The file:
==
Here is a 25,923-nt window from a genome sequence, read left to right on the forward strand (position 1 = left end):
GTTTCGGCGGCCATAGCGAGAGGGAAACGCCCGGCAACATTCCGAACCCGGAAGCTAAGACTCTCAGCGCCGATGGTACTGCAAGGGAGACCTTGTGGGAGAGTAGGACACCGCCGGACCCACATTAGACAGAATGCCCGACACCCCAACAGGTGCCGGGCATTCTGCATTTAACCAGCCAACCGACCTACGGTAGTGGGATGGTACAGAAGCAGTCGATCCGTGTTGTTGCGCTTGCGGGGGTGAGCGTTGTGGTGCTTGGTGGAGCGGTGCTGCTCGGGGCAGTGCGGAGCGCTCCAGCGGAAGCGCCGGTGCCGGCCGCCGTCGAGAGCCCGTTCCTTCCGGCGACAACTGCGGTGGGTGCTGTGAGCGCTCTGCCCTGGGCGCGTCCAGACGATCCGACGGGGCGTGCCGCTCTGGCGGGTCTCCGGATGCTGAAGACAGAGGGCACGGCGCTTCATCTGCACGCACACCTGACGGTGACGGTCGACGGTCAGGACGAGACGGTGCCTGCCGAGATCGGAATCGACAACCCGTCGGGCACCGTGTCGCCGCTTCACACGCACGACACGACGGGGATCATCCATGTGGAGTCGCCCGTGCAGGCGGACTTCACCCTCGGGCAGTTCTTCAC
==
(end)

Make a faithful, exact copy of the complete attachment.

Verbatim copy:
Here is a 25,923-nt window from a genome sequence, read left to right on the forward strand (position 1 = left end):
GTTTCGGCGGCCATAGCGAGAGGGAAACGCCCGGCAACATTCCGAACCCGGAAGCTAAGACTCTCAGCGCCGATGGTACTGCAAGGGAGACCTTGTGGGAGAGTAGGACACCGCCGGACCCACATTAGACAGAATGCCCGACACCCCAACAGGTGCCGGGCATTCTGCATTTAACCAGCCAACCGACCTACGGTAGTGGGATGGTACAGAAGCAGTCGATCCGTGTTGTTGCGCTTGCGGGGGTGAGCGTTGTGGTGCTTGGTGGAGCGGTGCTGCTCGGGGCAGTGCGGAGCGCTCCAGCGGAAGCGCCGGTGCCGGCCGCCGTCGAGAGCCCGTTCCTTCCGGCGACAACTGCGGTGGGTGCTGTGAGCGCTCTGCCCTGGGCGCGTCCAGACGATCCGACGGGGCGTGCCGCTCTGGCGGGTCTCCGGATGCTGAAGACAGAGGGCACGGCGCTTCATCTGCACGCACACCTGACGGTGACGGTCGACGGTCAGGACGAGACGGTGCCTGCCGAGATCGGAATCGACAACCCGTCGGGCACCGTGTCGCCGCTTCACACGCACGACACGACGGGGATCATCCATGTGGAGTCGCCCGTGCAGGCGGACTTCACCCTCGGGCAGTTCTTCAC